Throughout the pandemic the NHS was focused on treating Covid patients and delivering the fastest booster rollout in Europe to get our children back into education and our economy back open. This means waiting lists for elective care have inevitably risen.
Therefore we have now developed an ambitious plan to tackle the backlogs in planned hospital care by increasing capacity in the NHS, prioritising diagnosis and treatment and transforming the way we provide elective care. This includes through new dedicated surgical hubs across the country.
More than 100 diagnostic centres will be rolled out, with 66 set to be in use across England by the end of March – 26 more than previously planned – to meet our ambition for 95 per cent of patients needing a diagnostic test receiving one within six weeks by March 2025. New surgical hubs will focus on high-volume routine surgery so more patients can get seen more quickly, making efficient use of taxpayer resources.
We will do this by increasing capacity in our NHS with an extra £2 billion this year for elective recovery, so that is has the resources it needs to face the challenge ahead as we recover from the pandemic.
Over the next three years we are investing an additional £8 billion into elective recovery and almost £6 billion extra in capital investments for new beds, equipment and technology – providing at least 9 million extra checks, scans and procedures and around 30 per cent more elective activity than before the pandemic by 2024–25 to eliminate waits of longer than a year for elective care by March 2025.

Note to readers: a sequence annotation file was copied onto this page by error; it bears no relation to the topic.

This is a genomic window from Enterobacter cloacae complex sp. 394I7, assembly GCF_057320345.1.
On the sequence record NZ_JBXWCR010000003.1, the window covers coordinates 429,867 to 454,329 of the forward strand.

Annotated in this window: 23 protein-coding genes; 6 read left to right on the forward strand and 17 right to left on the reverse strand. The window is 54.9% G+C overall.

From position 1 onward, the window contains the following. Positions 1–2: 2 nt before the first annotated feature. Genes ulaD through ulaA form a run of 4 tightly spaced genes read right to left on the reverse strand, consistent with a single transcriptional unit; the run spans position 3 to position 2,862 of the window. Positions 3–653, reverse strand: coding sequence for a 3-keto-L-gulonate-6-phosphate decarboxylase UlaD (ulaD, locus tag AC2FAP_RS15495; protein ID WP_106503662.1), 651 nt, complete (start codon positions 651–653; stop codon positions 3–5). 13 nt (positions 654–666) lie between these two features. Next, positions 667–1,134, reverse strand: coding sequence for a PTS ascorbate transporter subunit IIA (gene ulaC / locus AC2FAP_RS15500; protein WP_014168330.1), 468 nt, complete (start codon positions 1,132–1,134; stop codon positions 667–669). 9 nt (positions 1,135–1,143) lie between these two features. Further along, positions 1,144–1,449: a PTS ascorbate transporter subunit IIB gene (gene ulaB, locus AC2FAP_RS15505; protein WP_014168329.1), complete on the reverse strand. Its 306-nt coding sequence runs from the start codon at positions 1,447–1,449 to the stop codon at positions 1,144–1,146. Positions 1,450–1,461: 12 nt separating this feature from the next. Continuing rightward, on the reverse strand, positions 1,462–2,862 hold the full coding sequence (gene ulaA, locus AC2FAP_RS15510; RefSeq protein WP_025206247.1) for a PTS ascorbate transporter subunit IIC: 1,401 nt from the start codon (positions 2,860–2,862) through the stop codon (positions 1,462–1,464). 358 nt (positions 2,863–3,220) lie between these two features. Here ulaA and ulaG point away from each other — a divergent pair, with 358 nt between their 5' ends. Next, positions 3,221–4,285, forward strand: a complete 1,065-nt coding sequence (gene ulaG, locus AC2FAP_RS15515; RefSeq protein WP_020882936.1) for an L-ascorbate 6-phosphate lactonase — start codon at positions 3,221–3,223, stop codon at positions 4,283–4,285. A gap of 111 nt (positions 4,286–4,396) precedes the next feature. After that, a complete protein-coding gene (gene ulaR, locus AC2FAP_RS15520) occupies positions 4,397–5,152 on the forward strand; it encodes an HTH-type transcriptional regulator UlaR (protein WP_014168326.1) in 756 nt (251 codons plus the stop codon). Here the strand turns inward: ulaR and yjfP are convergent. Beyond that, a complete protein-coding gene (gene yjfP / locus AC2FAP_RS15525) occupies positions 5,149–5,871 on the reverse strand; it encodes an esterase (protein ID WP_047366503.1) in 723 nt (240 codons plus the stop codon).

One such example is Doncaster Bassetlaw Hospitals Trust operating a cardio drive-through service as part of the ‘Hospital at Home’ programme. Patients arrive at Doncaster Royal Infirmary or Montagu Hospital by car and receive an ECG heart monitor device from a member of staff. This means more heart checks can be carried out each day, with around 100 conducted each week, freeing up space in hospital for essential tests which must be carried out face-to-face
We are also focusing our efforts to get more GPs in our practices and there is further to go. In 2020 we saw the highest ever number of doctors accept a place on GP training. We have invested £270 million to expand GP capacity during the pandemic, on top of £1.5 billion until 2024. And we are making 4,000 training places available for GPs each year, creating an extra 50 million appointments annually to improve patient access.
On top of all of this, we are improving access to GP appointments with a plan backed by £250 million – so that patients can see their GP in the way they want, no matter where they live. Our plan includes a £250 million winter access fund to provide general practices with targeted support to tackle underperformance, taking pressure off staff so they can spend more time with patients and increase the number of face-to-face appointments.
This government are investing the biggest cash boost in history for the NHS and enshrining that increase in law, to safeguard it for future generations. We are investing an additional £33.9 billion in frontline NHS services every year by 2023-24, the largest and longest funding settlement in the history of the NHS.